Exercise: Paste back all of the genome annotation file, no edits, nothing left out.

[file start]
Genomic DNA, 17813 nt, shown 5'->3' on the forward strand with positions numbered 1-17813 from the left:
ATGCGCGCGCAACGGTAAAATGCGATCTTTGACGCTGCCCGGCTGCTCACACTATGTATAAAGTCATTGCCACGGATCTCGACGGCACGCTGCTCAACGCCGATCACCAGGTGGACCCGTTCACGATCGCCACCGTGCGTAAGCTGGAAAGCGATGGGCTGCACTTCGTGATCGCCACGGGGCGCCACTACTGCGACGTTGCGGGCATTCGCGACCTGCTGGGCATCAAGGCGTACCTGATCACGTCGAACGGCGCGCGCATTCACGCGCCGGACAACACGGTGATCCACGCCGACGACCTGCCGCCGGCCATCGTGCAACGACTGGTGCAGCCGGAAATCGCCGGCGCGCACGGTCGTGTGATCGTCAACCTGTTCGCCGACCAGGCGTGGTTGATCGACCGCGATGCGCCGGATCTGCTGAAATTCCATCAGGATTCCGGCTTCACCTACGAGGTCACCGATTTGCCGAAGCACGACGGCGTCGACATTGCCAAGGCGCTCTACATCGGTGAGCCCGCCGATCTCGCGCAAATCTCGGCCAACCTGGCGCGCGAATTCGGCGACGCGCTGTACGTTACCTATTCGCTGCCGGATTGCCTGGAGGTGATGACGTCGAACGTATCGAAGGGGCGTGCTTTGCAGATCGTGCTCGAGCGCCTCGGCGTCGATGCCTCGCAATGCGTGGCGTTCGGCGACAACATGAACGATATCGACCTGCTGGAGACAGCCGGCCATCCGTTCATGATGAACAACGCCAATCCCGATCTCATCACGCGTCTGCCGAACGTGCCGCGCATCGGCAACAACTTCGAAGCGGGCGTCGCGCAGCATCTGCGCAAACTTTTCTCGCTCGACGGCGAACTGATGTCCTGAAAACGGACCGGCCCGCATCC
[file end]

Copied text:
Genomic DNA, 17813 nt, shown 5'->3' on the forward strand with positions numbered 1-17813 from the left:
ATGCGCGCGCAACGGTAAAATGCGATCTTTGACGCTGCCCGGCTGCTCACACTATGTATAAAGTCATTGCCACGGATCTCGACGGCACGCTGCTCAACGCCGATCACCAGGTGGACCCGTTCACGATCGCCACCGTGCGTAAGCTGGAAAGCGATGGGCTGCACTTCGTGATCGCCACGGGGCGCCACTACTGCGACGTTGCGGGCATTCGCGACCTGCTGGGCATCAAGGCGTACCTGATCACGTCGAACGGCGCGCGCATTCACGCGCCGGACAACACGGTGATCCACGCCGACGACCTGCCGCCGGCCATCGTGCAACGACTGGTGCAGCCGGAAATCGCCGGCGCGCACGGTCGTGTGATCGTCAACCTGTTCGCCGACCAGGCGTGGTTGATCGACCGCGATGCGCCGGATCTGCTGAAATTCCATCAGGATTCCGGCTTCACCTACGAGGTCACCGATTTGCCGAAGCACGACGGCGTCGACATTGCCAAGGCGCTCTACATCGGTGAGCCCGCCGATCTCGCGCAAATCTCGGCCAACCTGGCGCGCGAATTCGGCGACGCGCTGTACGTTACCTATTCGCTGCCGGATTGCCTGGAGGTGATGACGTCGAACGTATCGAAGGGGCGTGCTTTGCAGATCGTGCTCGAGCGCCTCGGCGTCGATGCCTCGCAATGCGTGGCGTTCGGCGACAACATGAACGATATCGACCTGCTGGAGACAGCCGGCCATCCGTTCATGATGAACAACGCCAATCCCGATCTCATCACGCGTCTGCCGAACGTGCCGCGCATCGGCAACAACTTCGAAGCGGGCGTCGCGCAGCATCTGCGCAAACTTTTCTCGCTCGACGGCGAACTGATGTCCTGAAAACGGACCGGCCCGCATCC